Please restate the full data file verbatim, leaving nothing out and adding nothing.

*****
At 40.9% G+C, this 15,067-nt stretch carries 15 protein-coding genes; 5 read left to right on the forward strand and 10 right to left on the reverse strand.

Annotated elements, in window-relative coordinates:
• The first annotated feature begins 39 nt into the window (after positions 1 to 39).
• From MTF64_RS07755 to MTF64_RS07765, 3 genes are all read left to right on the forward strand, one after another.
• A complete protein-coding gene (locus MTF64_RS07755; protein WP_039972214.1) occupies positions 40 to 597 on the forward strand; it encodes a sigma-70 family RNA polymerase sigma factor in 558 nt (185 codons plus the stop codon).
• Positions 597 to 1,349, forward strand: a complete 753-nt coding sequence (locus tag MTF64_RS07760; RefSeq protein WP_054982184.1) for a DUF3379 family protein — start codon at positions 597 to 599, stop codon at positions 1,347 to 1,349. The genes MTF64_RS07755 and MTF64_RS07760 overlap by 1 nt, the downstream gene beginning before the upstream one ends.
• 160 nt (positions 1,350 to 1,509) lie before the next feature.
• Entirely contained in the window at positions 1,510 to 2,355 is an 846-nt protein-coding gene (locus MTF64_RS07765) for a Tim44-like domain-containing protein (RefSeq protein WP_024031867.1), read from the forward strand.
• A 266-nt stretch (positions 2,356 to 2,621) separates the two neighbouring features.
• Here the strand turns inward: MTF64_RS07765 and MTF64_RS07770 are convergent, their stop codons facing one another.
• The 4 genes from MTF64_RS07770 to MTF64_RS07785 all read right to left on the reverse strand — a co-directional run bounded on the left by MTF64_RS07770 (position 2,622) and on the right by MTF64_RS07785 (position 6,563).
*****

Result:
At 40.9% G+C, this 15,067-nt stretch carries 15 protein-coding genes; 5 read left to right on the forward strand and 10 right to left on the reverse strand.

Annotated elements, in window-relative coordinates:
• The first annotated feature begins 39 nt into the window (after positions 1 to 39).
• From MTF64_RS07755 to MTF64_RS07765, 3 genes are all read left to right on the forward strand, one after another.
• A complete protein-coding gene (locus MTF64_RS07755; protein WP_039972214.1) occupies positions 40 to 597 on the forward strand; it encodes a sigma-70 family RNA polymerase sigma factor in 558 nt (185 codons plus the stop codon).
• Positions 597 to 1,349, forward strand: a complete 753-nt coding sequence (locus tag MTF64_RS07760; RefSeq protein WP_054982184.1) for a DUF3379 family protein — start codon at positions 597 to 599, stop codon at positions 1,347 to 1,349. The genes MTF64_RS07755 and MTF64_RS07760 overlap by 1 nt, the downstream gene beginning before the upstream one ends.
• 160 nt (positions 1,350 to 1,509) lie before the next feature.
• Entirely contained in the window at positions 1,510 to 2,355 is an 846-nt protein-coding gene (locus MTF64_RS07765) for a Tim44-like domain-containing protein (RefSeq protein WP_024031867.1), read from the forward strand.
• A 266-nt stretch (positions 2,356 to 2,621) separates the two neighbouring features.
• Here the strand turns inward: MTF64_RS07765 and MTF64_RS07770 are convergent, their stop codons facing one another.
• The 4 genes from MTF64_RS07770 to MTF64_RS07785 all read right to left on the reverse strand — a co-directional run bounded on the left by MTF64_RS07770 (position 2,622) and on the right by MTF64_RS07785 (position 6,563).